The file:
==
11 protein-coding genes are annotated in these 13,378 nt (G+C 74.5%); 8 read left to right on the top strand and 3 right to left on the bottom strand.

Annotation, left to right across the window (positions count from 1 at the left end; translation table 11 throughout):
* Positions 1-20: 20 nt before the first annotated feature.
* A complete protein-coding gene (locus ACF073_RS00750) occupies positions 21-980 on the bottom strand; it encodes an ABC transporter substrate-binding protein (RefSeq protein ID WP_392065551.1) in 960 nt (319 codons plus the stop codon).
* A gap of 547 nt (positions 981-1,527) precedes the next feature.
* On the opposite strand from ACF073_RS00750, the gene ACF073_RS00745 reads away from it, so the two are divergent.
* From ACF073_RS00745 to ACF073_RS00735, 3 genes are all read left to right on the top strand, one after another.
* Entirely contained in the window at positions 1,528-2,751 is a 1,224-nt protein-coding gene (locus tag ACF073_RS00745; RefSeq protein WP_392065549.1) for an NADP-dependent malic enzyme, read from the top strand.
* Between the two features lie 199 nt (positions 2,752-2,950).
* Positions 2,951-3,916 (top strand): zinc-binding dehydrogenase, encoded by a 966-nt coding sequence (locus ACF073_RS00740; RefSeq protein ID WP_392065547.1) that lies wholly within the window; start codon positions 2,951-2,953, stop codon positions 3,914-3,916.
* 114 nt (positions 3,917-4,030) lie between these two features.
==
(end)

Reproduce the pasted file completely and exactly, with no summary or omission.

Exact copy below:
11 protein-coding genes are annotated in these 13,378 nt (G+C 74.5%); 8 read left to right on the top strand and 3 right to left on the bottom strand.

Annotation, left to right across the window (positions count from 1 at the left end; translation table 11 throughout):
* Positions 1-20: 20 nt before the first annotated feature.
* A complete protein-coding gene (locus ACF073_RS00750) occupies positions 21-980 on the bottom strand; it encodes an ABC transporter substrate-binding protein (RefSeq protein ID WP_392065551.1) in 960 nt (319 codons plus the stop codon).
* A gap of 547 nt (positions 981-1,527) precedes the next feature.
* On the opposite strand from ACF073_RS00750, the gene ACF073_RS00745 reads away from it, so the two are divergent.
* From ACF073_RS00745 to ACF073_RS00735, 3 genes are all read left to right on the top strand, one after another.
* Entirely contained in the window at positions 1,528-2,751 is a 1,224-nt protein-coding gene (locus tag ACF073_RS00745; RefSeq protein WP_392065549.1) for an NADP-dependent malic enzyme, read from the top strand.
* Between the two features lie 199 nt (positions 2,752-2,950).
* Positions 2,951-3,916 (top strand): zinc-binding dehydrogenase, encoded by a 966-nt coding sequence (locus ACF073_RS00740; RefSeq protein ID WP_392065547.1) that lies wholly within the window; start codon positions 2,951-2,953, stop codon positions 3,914-3,916.
* 114 nt (positions 3,917-4,030) lie between these two features.